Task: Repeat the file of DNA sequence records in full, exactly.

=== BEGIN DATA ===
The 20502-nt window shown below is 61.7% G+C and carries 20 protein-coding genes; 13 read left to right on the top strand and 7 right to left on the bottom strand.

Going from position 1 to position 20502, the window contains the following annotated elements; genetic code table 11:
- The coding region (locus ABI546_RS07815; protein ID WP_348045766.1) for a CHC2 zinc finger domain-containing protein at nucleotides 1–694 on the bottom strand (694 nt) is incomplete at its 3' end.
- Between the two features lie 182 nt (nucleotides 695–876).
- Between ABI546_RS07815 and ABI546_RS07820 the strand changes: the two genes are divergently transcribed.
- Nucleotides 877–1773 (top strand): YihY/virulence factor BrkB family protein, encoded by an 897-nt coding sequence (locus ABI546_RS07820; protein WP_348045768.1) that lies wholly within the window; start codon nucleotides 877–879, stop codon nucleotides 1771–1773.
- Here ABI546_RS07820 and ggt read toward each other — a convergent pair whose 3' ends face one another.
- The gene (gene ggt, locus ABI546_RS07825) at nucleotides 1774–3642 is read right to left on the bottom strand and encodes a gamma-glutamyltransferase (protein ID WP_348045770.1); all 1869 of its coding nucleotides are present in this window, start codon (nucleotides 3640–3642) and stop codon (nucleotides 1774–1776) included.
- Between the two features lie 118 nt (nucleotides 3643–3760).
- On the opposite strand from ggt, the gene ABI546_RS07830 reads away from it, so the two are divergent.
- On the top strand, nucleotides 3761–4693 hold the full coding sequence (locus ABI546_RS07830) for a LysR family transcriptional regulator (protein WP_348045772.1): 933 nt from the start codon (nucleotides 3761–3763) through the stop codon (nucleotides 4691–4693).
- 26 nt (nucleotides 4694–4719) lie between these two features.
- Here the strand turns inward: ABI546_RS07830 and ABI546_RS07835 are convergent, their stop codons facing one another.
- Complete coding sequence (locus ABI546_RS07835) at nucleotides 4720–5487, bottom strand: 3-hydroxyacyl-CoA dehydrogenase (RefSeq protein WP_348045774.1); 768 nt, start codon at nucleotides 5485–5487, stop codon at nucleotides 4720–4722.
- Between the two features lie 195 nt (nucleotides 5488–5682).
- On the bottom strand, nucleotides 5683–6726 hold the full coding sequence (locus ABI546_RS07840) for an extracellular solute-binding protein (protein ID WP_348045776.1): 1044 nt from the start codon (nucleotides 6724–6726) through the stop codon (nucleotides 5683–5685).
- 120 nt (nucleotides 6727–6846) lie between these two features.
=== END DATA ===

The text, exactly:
The 20502-nt window shown below is 61.7% G+C and carries 20 protein-coding genes; 13 read left to right on the top strand and 7 right to left on the bottom strand.

Going from position 1 to position 20502, the window contains the following annotated elements; genetic code table 11:
- The coding region (locus ABI546_RS07815; protein ID WP_348045766.1) for a CHC2 zinc finger domain-containing protein at nucleotides 1–694 on the bottom strand (694 nt) is incomplete at its 3' end.
- Between the two features lie 182 nt (nucleotides 695–876).
- Between ABI546_RS07815 and ABI546_RS07820 the strand changes: the two genes are divergently transcribed.
- Nucleotides 877–1773 (top strand): YihY/virulence factor BrkB family protein, encoded by an 897-nt coding sequence (locus ABI546_RS07820; protein WP_348045768.1) that lies wholly within the window; start codon nucleotides 877–879, stop codon nucleotides 1771–1773.
- Here ABI546_RS07820 and ggt read toward each other — a convergent pair whose 3' ends face one another.
- The gene (gene ggt, locus ABI546_RS07825) at nucleotides 1774–3642 is read right to left on the bottom strand and encodes a gamma-glutamyltransferase (protein ID WP_348045770.1); all 1869 of its coding nucleotides are present in this window, start codon (nucleotides 3640–3642) and stop codon (nucleotides 1774–1776) included.
- Between the two features lie 118 nt (nucleotides 3643–3760).
- On the opposite strand from ggt, the gene ABI546_RS07830 reads away from it, so the two are divergent.
- On the top strand, nucleotides 3761–4693 hold the full coding sequence (locus ABI546_RS07830) for a LysR family transcriptional regulator (protein WP_348045772.1): 933 nt from the start codon (nucleotides 3761–3763) through the stop codon (nucleotides 4691–4693).
- 26 nt (nucleotides 4694–4719) lie between these two features.
- Here the strand turns inward: ABI546_RS07830 and ABI546_RS07835 are convergent, their stop codons facing one another.
- Complete coding sequence (locus ABI546_RS07835) at nucleotides 4720–5487, bottom strand: 3-hydroxyacyl-CoA dehydrogenase (RefSeq protein WP_348045774.1); 768 nt, start codon at nucleotides 5485–5487, stop codon at nucleotides 4720–4722.
- Between the two features lie 195 nt (nucleotides 5488–5682).
- On the bottom strand, nucleotides 5683–6726 hold the full coding sequence (locus ABI546_RS07840) for an extracellular solute-binding protein (protein ID WP_348045776.1): 1044 nt from the start codon (nucleotides 6724–6726) through the stop codon (nucleotides 5683–5685).
- 120 nt (nucleotides 6727–6846) lie between these two features.